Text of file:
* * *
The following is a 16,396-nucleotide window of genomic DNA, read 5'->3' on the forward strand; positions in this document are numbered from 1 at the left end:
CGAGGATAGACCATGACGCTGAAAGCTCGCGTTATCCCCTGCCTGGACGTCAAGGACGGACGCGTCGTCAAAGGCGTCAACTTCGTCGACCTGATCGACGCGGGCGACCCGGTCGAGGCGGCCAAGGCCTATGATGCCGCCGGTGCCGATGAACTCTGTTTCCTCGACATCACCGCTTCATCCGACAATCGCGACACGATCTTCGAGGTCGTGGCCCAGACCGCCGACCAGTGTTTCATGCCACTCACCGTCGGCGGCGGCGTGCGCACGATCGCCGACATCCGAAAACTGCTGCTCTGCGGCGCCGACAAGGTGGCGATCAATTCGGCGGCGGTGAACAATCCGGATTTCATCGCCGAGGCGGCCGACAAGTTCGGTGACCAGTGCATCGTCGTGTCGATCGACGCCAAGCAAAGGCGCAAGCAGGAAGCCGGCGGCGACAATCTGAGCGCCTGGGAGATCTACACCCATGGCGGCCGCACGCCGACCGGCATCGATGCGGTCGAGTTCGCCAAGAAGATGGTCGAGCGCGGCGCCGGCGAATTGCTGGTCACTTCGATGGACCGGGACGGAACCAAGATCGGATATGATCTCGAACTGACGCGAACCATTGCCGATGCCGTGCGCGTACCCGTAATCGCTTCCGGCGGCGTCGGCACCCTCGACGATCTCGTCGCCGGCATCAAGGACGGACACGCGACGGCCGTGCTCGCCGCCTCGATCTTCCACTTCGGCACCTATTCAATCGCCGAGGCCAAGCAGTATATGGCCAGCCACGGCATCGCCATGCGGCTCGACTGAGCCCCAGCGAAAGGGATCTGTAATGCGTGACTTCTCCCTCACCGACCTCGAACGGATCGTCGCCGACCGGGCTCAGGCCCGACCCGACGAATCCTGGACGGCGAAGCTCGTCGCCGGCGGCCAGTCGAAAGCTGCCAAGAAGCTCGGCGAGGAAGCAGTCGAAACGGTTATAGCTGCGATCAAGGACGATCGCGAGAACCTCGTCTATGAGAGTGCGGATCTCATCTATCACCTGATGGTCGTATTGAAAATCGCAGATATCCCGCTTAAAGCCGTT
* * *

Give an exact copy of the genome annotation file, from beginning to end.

The following is a 16,396-nucleotide window of genomic DNA, read 5'->3' on the forward strand; positions in this document are numbered from 1 at the left end:
CGAGGATAGACCATGACGCTGAAAGCTCGCGTTATCCCCTGCCTGGACGTCAAGGACGGACGCGTCGTCAAAGGCGTCAACTTCGTCGACCTGATCGACGCGGGCGACCCGGTCGAGGCGGCCAAGGCCTATGATGCCGCCGGTGCCGATGAACTCTGTTTCCTCGACATCACCGCTTCATCCGACAATCGCGACACGATCTTCGAGGTCGTGGCCCAGACCGCCGACCAGTGTTTCATGCCACTCACCGTCGGCGGCGGCGTGCGCACGATCGCCGACATCCGAAAACTGCTGCTCTGCGGCGCCGACAAGGTGGCGATCAATTCGGCGGCGGTGAACAATCCGGATTTCATCGCCGAGGCGGCCGACAAGTTCGGTGACCAGTGCATCGTCGTGTCGATCGACGCCAAGCAAAGGCGCAAGCAGGAAGCCGGCGGCGACAATCTGAGCGCCTGGGAGATCTACACCCATGGCGGCCGCACGCCGACCGGCATCGATGCGGTCGAGTTCGCCAAGAAGATGGTCGAGCGCGGCGCCGGCGAATTGCTGGTCACTTCGATGGACCGGGACGGAACCAAGATCGGATATGATCTCGAACTGACGCGAACCATTGCCGATGCCGTGCGCGTACCCGTAATCGCTTCCGGCGGCGTCGGCACCCTCGACGATCTCGTCGCCGGCATCAAGGACGGACACGCGACGGCCGTGCTCGCCGCCTCGATCTTCCACTTCGGCACCTATTCAATCGCCGAGGCCAAGCAGTATATGGCCAGCCACGGCATCGCCATGCGGCTCGACTGAGCCCCAGCGAAAGGGATCTGTAATGCGTGACTTCTCCCTCACCGACCTCGAACGGATCGTCGCCGACCGGGCTCAGGCCCGACCCGACGAATCCTGGACGGCGAAGCTCGTCGCCGGCGGCCAGTCGAAAGCTGCCAAGAAGCTCGGCGAGGAAGCAGTCGAAACGGTTATAGCTGCGATCAAGGACGATCGCGAGAACCTCGTCTATGAGAGTGCGGATCTCATCTATCACCTGATGGTCGTATTGAAAATCGCAGATATCCCGCTTAAAGCCGTT